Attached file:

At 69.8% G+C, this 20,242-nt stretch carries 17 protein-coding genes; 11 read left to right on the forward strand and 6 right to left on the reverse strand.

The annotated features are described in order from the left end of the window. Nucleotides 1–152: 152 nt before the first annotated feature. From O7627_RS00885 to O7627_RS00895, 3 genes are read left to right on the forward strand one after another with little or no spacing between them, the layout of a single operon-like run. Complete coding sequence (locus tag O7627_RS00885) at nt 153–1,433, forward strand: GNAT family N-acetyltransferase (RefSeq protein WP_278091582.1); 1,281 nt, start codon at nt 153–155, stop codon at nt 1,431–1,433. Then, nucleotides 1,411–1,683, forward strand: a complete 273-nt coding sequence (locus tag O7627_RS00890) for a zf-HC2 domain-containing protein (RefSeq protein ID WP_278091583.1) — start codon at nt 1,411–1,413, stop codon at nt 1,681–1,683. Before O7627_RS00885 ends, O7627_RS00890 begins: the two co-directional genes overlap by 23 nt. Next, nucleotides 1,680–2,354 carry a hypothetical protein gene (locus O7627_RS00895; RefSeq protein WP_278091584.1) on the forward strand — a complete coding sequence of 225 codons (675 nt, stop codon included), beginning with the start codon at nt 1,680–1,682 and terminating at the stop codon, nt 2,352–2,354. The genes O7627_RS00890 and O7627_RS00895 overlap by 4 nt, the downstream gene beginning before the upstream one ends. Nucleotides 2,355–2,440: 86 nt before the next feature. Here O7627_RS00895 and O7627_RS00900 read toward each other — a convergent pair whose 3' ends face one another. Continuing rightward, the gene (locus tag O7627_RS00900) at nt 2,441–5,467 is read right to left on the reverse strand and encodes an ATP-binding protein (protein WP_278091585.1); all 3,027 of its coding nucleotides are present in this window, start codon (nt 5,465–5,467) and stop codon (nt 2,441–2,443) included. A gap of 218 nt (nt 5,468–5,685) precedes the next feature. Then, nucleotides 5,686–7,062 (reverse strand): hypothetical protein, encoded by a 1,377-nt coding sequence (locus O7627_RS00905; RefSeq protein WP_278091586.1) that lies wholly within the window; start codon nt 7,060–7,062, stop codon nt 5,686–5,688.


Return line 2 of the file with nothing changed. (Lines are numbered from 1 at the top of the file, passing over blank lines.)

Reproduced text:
The annotated features are described in order from the left end of the window. Nucleotides 1–152: 152 nt before the first annotated feature. From O7627_RS00885 to O7627_RS00895, 3 genes are read left to right on the forward strand one after another with little or no spacing between them, the layout of a single operon-like run. Complete coding sequence (locus tag O7627_RS00885) at nt 153–1,433, forward strand: GNAT family N-acetyltransferase (RefSeq protein WP_278091582.1); 1,281 nt, start codon at nt 153–155, stop codon at nt 1,431–1,433. Then, nucleotides 1,411–1,683, forward strand: a complete 273-nt coding sequence (locus tag O7627_RS00890) for a zf-HC2 domain-containing protein (RefSeq protein ID WP_278091583.1) — start codon at nt 1,411–1,413, stop codon at nt 1,681–1,683. Before O7627_RS00885 ends, O7627_RS00890 begins: the two co-directional genes overlap by 23 nt. Next, nucleotides 1,680–2,354 carry a hypothetical protein gene (locus O7627_RS00895; RefSeq protein WP_278091584.1) on the forward strand — a complete coding sequence of 225 codons (675 nt, stop codon included), beginning with the start codon at nt 1,680–1,682 and terminating at the stop codon, nt 2,352–2,354. The genes O7627_RS00890 and O7627_RS00895 overlap by 4 nt, the downstream gene beginning before the upstream one ends. Nucleotides 2,355–2,440: 86 nt before the next feature. Here O7627_RS00895 and O7627_RS00900 read toward each other — a convergent pair whose 3' ends face one another. Continuing rightward, the gene (locus tag O7627_RS00900) at nt 2,441–5,467 is read right to left on the reverse strand and encodes an ATP-binding protein (protein WP_278091585.1); all 3,027 of its coding nucleotides are present in this window, start codon (nt 5,465–5,467) and stop codon (nt 2,441–2,443) included. A gap of 218 nt (nt 5,468–5,685) precedes the next feature. Then, nucleotides 5,686–7,062 (reverse strand): hypothetical protein, encoded by a 1,377-nt coding sequence (locus O7627_RS00905; RefSeq protein WP_278091586.1) that lies wholly within the window; start codon nt 7,060–7,062, stop codon nt 5,686–5,688.